Physical Readiness Assessment and staff resilience

Dr Alan Walmsley

Project Manager, Physical Readiness Assessment, Department of Corrections

Author biography

Alan was on the staff of the University of Otago and Massey University and has worked in the sport and exercise field in New Zealand for more than three decades. He is a life member and former Deputy Chair of Sport and Exercise Science New Zealand and a former council member of the International Society of Biomechanics. Alan has previous experience of occupational fitness assessment for the New Zealand Fire Service, and joined Corrections in March 2013 to design and develop the PRA.


In response to staff expressing concerns about their safety in threatening situations, the expert panel on staff safety recommended that a Physical Readiness Assessment (PRA) be developed and introduced. The PRA project was initiated in March 2013 and, over the next year, the PRA was designed, and the constituent elements piloted, with the assistance of staff at Whanganui Prison. Subsequently, performance standards were determined from the results of a study undertaken at eight prison sites.

The PRA is intended to provide an indication of occupational physical performance in relation to the population of frontline staff. However, the PRA also indicates the general level of fitness of participants because performance in some elements of the PRA is dependent on aerobic and anaerobic fitness and muscular strength and endurance. The positive effects of physical fitness on the psycho-physiological stress response indicates that performance in the PRA could serve as a useful indicator of stress resilience.

Physical Readiness Assessment (PRA)

The elements of the PRA are based on the need for any assessment of occupational fitness to reflect the actual requirements of satisfactory performance in the job. Discussion of the physically demanding tasks performed by corrections officers provided the basis for selection of the various elements of the PRA, which were combined into a scenario that reflected a typical sequence of events:

A corrections officer is walking from one unit to another to conduct a search. During the search an emergency ‘Break – Break – Break’ call is received. The corrections officer runs as quickly and safely as possible to the scene of the emergency and has to use physical force to restore order. Once order is restored, the corrections officer notices an unconscious colleague, and so removes him/her to a place of safety for others to take over care. Once the emergency is dealt with, the corrections officer walks back to the original unit.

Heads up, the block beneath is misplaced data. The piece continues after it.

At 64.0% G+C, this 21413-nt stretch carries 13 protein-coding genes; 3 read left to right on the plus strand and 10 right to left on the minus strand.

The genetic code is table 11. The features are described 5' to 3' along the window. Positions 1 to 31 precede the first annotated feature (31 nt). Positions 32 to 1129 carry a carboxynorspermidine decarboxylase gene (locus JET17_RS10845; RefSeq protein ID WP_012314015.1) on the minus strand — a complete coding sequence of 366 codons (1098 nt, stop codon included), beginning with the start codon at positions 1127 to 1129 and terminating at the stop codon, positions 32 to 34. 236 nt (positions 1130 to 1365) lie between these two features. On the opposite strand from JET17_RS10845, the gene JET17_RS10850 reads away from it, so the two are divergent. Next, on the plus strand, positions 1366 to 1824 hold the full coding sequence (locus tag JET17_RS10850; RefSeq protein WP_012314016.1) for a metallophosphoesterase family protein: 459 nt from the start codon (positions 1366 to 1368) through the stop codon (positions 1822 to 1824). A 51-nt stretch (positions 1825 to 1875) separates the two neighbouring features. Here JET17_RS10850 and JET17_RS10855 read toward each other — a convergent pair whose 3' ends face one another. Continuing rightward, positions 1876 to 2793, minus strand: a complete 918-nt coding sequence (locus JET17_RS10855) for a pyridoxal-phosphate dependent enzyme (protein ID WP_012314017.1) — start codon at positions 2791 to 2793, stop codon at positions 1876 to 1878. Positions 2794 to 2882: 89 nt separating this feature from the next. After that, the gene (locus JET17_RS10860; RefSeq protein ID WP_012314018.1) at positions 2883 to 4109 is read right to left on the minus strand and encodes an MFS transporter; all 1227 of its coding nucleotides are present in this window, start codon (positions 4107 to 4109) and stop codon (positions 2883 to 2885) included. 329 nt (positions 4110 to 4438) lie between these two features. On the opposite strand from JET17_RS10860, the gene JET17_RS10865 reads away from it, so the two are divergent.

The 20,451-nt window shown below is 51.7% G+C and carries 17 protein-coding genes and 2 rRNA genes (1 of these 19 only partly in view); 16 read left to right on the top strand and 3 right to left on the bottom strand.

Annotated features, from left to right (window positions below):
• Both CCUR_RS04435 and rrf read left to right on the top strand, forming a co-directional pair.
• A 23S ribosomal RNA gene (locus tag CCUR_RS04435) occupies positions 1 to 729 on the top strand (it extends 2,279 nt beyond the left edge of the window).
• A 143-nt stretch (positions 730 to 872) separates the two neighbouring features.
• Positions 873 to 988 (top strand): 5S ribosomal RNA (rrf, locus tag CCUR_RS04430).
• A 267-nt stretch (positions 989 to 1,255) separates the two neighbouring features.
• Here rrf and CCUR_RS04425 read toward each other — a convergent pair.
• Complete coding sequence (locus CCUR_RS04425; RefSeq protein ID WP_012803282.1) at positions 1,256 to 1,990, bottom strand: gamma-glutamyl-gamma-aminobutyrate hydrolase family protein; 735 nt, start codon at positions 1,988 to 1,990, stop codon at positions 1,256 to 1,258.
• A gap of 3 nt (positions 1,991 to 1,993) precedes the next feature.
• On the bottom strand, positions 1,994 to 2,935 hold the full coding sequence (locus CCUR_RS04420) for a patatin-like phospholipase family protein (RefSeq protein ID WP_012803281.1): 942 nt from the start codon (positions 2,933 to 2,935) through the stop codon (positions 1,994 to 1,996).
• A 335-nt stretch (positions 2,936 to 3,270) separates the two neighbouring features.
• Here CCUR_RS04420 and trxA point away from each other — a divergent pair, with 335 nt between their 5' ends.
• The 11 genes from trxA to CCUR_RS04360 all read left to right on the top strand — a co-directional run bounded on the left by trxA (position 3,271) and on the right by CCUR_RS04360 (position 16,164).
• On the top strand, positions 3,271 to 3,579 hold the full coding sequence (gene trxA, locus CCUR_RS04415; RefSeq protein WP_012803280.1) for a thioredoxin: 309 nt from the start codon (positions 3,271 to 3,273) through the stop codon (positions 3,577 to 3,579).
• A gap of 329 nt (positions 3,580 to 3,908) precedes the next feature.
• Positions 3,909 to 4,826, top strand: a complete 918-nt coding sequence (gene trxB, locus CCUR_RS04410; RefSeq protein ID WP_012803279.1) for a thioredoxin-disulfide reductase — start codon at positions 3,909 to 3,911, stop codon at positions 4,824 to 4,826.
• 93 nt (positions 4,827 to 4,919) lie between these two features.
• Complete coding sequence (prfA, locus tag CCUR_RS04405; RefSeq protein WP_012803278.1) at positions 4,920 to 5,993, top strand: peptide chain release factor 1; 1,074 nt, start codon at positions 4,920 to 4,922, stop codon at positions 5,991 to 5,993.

The PRA is composed of six elements; a 300m maximum speed walk, a simulated search, a simulated emergency response, simulated spontaneous ‘control and restraint’ (C&R), simulated rescue, and a 300m recovery walk. The time for the walking and running sections and the total time taken are recorded and generate scores. The simulated C&R score is determined from measurement of the maximum sustained horizontal force as a percentage of body weight. The five scores generated are combined to produce an overall score for the PRA which is used to determine the performance zone the participant will be placed in.

Prior to setting performance standards, the test-retest reliability of the individual elements and the overall PRA was estimated in a small sample of corrections officers. The volunteers completed the PRA on two consecutive days at the same time of day. Figures 1 and 2 indicate a high level of agreement between the scores from test 1 and test 2 and so the PRA was considered to be a reliable measure of occupational readiness.

Following the reliability study, 200 frontline staff completed the PRA as volunteers to allow performance standards to be set. Analysis of variance revealed small effects for both gender and age in all the variables. Further examination revealed that only participants over 60 were significantly different from all other age groups. These effects may be investigated in more detail in the future but, initially, neither age nor gender was considered in setting initial performance standards because the mean differences in measures were small (approximately equal to 5 percent). Performance scores were determined by converting the raw data to z-scores and placing participants in the ranges shown in Table 1. Each variable was scored individually, and the sum of z-scores was used to determine the final score. The number of participants falling in each score range is shown in Figure 3.

Figure 1

Overall correlation between variables from Trial 1 to Trial 2.

Overall correclation between variables from Trial 1 to Trial 2.
Figure 2

Bland-Altman plot of normalised data.

Bland-Altman plot of normalised data.

Figure 3

Number of participants falling into each score band.